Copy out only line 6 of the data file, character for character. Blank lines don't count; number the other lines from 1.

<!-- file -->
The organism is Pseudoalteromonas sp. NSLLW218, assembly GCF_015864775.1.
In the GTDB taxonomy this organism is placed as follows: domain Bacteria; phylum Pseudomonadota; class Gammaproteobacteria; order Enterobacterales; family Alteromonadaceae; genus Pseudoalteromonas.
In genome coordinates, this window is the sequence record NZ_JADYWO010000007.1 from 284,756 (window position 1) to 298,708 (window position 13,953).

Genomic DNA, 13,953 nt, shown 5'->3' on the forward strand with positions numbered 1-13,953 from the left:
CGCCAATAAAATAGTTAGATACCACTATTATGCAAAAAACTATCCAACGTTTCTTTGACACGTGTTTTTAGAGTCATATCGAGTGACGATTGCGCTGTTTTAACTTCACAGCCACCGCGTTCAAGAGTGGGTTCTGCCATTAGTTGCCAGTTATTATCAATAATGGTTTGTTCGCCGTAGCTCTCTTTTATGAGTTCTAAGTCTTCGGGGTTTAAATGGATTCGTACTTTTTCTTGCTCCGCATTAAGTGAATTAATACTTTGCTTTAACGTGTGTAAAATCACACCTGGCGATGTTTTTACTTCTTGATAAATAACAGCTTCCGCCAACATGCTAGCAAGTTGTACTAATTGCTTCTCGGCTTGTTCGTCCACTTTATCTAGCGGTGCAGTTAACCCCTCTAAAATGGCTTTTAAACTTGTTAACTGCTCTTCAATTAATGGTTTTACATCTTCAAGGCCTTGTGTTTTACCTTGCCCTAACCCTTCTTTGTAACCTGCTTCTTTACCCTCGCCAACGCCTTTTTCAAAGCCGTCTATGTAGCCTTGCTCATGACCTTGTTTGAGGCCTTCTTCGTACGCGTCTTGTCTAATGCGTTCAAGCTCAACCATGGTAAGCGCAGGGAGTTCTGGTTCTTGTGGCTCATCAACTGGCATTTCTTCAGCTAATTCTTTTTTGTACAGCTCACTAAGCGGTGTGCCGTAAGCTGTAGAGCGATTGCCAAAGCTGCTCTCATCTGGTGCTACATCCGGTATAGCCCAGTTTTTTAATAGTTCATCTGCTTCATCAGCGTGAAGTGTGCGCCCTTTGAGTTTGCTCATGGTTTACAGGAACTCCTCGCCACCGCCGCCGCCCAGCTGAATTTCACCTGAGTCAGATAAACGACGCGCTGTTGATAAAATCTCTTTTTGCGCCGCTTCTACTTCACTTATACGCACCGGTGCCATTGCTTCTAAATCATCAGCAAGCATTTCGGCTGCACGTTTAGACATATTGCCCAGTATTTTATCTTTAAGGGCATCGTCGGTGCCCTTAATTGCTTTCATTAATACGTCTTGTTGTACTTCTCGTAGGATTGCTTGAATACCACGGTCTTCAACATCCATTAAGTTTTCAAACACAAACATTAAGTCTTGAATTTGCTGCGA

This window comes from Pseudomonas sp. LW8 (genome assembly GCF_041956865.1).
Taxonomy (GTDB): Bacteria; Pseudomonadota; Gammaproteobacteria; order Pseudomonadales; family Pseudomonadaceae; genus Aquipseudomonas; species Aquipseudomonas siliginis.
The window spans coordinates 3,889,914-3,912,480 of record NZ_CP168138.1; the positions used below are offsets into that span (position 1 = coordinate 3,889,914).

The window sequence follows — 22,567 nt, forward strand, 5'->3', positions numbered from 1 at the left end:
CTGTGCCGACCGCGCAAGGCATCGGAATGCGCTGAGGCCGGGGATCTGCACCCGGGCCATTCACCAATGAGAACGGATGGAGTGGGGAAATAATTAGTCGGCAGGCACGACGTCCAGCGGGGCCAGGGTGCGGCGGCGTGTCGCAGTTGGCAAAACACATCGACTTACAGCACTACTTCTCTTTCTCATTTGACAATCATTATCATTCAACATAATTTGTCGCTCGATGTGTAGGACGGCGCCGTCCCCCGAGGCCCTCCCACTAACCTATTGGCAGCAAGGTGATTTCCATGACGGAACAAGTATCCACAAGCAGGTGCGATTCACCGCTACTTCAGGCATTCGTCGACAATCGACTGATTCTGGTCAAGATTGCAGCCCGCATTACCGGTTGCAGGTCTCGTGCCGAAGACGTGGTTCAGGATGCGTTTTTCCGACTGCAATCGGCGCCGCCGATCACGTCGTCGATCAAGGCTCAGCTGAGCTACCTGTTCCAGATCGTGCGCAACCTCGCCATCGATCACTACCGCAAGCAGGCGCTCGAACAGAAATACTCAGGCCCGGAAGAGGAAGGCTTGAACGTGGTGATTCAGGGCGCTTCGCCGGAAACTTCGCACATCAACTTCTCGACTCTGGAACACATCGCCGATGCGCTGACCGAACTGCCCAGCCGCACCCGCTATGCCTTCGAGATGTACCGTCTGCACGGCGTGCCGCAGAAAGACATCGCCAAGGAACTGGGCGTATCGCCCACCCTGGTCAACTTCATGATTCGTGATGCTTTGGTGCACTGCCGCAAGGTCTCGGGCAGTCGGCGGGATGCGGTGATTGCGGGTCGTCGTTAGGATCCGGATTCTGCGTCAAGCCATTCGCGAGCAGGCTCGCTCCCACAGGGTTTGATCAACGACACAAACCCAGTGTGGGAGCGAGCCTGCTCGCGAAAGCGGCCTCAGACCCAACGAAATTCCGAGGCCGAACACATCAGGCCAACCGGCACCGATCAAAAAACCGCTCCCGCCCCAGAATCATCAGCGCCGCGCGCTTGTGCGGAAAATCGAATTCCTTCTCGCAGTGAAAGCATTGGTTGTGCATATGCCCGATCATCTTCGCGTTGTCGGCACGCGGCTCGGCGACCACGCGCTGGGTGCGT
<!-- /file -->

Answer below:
This window comes from Pseudomonas sp. LW8 (genome assembly GCF_041956865.1).